PROF. MERLIN M. MAGALLONA, et.al v . HON. EDUARDO ERMITA, IN HISCAPACITY AS EXECUTIVE SECRETARY , et.al G.R. No. 187167, 16 July 2011, EN BANC (Carpio, J.

) Facts: The conversion of internal waters into archipelagic waters will not risk thePhilippines because an archipelagic State has sovereign power that extends tothe waters enclosed by the archipelagic baselines, regardless of their depth or distance from the coast. R.A. 9522 was enacted by the Congress in March 2009 to comply with theterms of the United Nations Convention on the Law of the Sea (UNCLOS III),which the Philippines ratified on February 27, 1984. Such compliance shortenedone baseline, optimized the location of some basepoints around the Philippinearchipelago and classified adjacent territories such as the Kalayaan IslandGround (KIG) and the Scarborough Shoal as “regimes of islands” whose islandsgenerate their own applicable maritime zones.Petitioners, in their capacities as “citizens, taxpayers or legislators” assailthe constitutionality of R.A. 9522 with one of their arguments contending thatthe law unconstitutionally “converts” internal waters into archipelagic waters,thus subjecting these waters to the right of innocent and sea lanes passageunder UNCLOS III, including overflight. Petitioners have contended that thesepassage rights will violate the Constitution as it shall expose Philippine internalwaters to nuclear and maritime pollution hazard. ISSUE: Whether or not R.A. 9522 is unconstitutional for converting internal watersinto archipelagic waters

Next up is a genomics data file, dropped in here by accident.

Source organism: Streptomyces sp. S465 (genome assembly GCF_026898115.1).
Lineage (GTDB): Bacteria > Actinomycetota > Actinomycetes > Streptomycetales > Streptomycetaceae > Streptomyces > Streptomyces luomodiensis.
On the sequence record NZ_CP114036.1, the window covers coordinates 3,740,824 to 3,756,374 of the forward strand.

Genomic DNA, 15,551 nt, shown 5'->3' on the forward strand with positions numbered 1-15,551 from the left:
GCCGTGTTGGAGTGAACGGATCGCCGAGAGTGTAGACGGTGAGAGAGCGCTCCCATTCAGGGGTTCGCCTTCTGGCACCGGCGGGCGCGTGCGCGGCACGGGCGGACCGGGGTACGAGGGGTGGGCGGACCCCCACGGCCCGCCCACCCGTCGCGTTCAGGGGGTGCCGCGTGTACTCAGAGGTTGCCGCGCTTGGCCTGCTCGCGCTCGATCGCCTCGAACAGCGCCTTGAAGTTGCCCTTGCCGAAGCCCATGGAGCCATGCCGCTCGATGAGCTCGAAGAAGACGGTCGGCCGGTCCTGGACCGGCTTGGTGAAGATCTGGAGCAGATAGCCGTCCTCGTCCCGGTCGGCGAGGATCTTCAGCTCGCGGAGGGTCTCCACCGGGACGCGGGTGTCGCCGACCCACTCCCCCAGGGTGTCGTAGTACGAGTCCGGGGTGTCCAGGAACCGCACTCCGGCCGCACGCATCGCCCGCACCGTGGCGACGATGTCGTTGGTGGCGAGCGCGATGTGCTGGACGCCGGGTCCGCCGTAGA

HELD: Petition DISMISSED. The Court finds R.A. 9522 constitutional and is consistent with thePhilippine’s national interest. Aside from being a vital step in safeguarding thecountry’s maritime zones, the law also allows an internationally-recognizeddelimitation of the breadth of the Philippine’s maritime zones and continentalshelf. The Court also finds that the conversion of internal waters intoarchipelagic waters will not risk the Philippines as affirmed in the Article 49 of the UNCLOS III, an archipelagic State has sovereign power that extends to thewaters enclosed by the archipelagic baselines, regardless of their depth ordistance from the coast. It is further stated that the regime of archipelagic sealanes passage will not affect the status of its archipelagic waters or the exerciseof sovereignty over waters and air space, bed and subsoil and the resourcestherein. Furthermore, due to the absence of its own legislation regarding routeswithin the archipelagic waters to regulate innocent and sea lanes passage, thePhilippines has no choice but to comply with the international law norms. ThePhilippines is subject to UNCLOS III, which grants innocent passage rights overthe territorial sea or archipelagic waters, subject to the treaty’s limitations andconditions for their exercise, thus, the right of innocent passage, being acustomary international law, is automatically incorporated in the corpus of Philippine law. If the Philippines or any country shall invoke its sovereignty toforbid innocent passage, it shall risk retaliatory measures from the internationalcommunity. With compliance to UNCLOS III and the enactment of R.A. 9522, theCongress has avoided such conflict.Contrary to the contention of the petitioners, the compliance to UNCLOSIII through the R.A. 9522 will not expose Philippine internal waters to nuclearand maritime pollution hazard. As a matter of fact, if the Philippines did notcomply with the baselines law, it will find itself devoid of internationallyacceptable baselines from where the breadth of its maritime zones andcontinental shelf is measured and which will produce two-fronted disaster: (1)open invitation to the seafaring powers to freely enter and exploit the resourcesin the waters and submarine areas around the archipelago and (2) it shallweaken the country’s case in any international dispute over Philippine maritimespace. Such disaster was avoided through the R.A. 9522

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